Despite popular opinion, addiction doesn’t have to be physical. In fact, addiction is an umbrella term that refers to the continued use of a substance despite harmful consequences and behaviors. The reality is that some addictions are physical, while others are psychological.
Physical addictions occur when people use a substance so often that the body can no longer function properly without that substance. This inability to function appropriately often triggers physical symptoms that can also lead to emotional symptoms.
Psychological or emotional addictions are different. People with psychological addictions have a perceived need to use substances like marijuana. This type of addiction depends on an emotional or mental attachment to marijuana. People with a psychological addiction feel strongly compelled to seek out and use marijuana. When they don’t, they can experience volatile emotions.
Many people using marijuana develop a psychological addiction to the substance. Even though withdrawal symptoms can happen, users more often experience psychological dependence and addiction. The root of psychological addiction can be different for everyone, but this type of addiction often looks like the following:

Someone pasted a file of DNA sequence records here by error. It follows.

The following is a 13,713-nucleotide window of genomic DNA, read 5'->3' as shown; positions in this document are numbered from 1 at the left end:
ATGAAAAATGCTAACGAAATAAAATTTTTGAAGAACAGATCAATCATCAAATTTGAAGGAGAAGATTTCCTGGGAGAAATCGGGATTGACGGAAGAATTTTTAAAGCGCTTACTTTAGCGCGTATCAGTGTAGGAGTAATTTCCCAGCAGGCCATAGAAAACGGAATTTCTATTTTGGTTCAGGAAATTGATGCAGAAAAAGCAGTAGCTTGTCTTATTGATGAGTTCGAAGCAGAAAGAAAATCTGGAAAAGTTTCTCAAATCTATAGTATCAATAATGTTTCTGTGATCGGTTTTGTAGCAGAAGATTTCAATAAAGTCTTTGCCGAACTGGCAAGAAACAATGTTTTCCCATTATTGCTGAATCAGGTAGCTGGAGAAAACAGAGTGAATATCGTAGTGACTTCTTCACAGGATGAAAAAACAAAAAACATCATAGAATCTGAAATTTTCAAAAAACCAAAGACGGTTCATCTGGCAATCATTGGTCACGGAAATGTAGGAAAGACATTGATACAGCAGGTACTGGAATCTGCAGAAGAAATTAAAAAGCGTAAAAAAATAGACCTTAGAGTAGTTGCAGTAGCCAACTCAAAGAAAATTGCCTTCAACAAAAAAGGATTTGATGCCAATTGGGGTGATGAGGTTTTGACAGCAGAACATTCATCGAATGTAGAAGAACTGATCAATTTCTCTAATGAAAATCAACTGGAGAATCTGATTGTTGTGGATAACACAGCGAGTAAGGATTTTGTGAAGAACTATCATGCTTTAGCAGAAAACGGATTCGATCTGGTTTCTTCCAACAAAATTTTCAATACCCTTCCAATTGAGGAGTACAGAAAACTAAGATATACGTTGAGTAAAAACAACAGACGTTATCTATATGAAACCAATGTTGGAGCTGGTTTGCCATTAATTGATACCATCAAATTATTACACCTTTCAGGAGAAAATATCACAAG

If individuals don't consume marijuana, most of them won’t experience direct physical symptoms. That’s why the majority of marijuana withdrawal symptoms are emotional, including:
All of these symptoms indicate a psychological, not physical, addiction.
People often assume that marijuana is harmless. Yet many people live with a psychological addiction to marijuana. Whether you experience physical symptoms of marijuana withdrawal or not, if you can’t stop using the substance, something isn’t right. You don’t need marijuana to feel relaxed, sleep well, or calm down. The fact that you feel this way may mean that you have an unhealthy emotional attachment to marijuana. We can help you overcome that emotional compulsion. Let us help you break free of marijuana for good. Contact Meta today to speak to one of our recovery experts.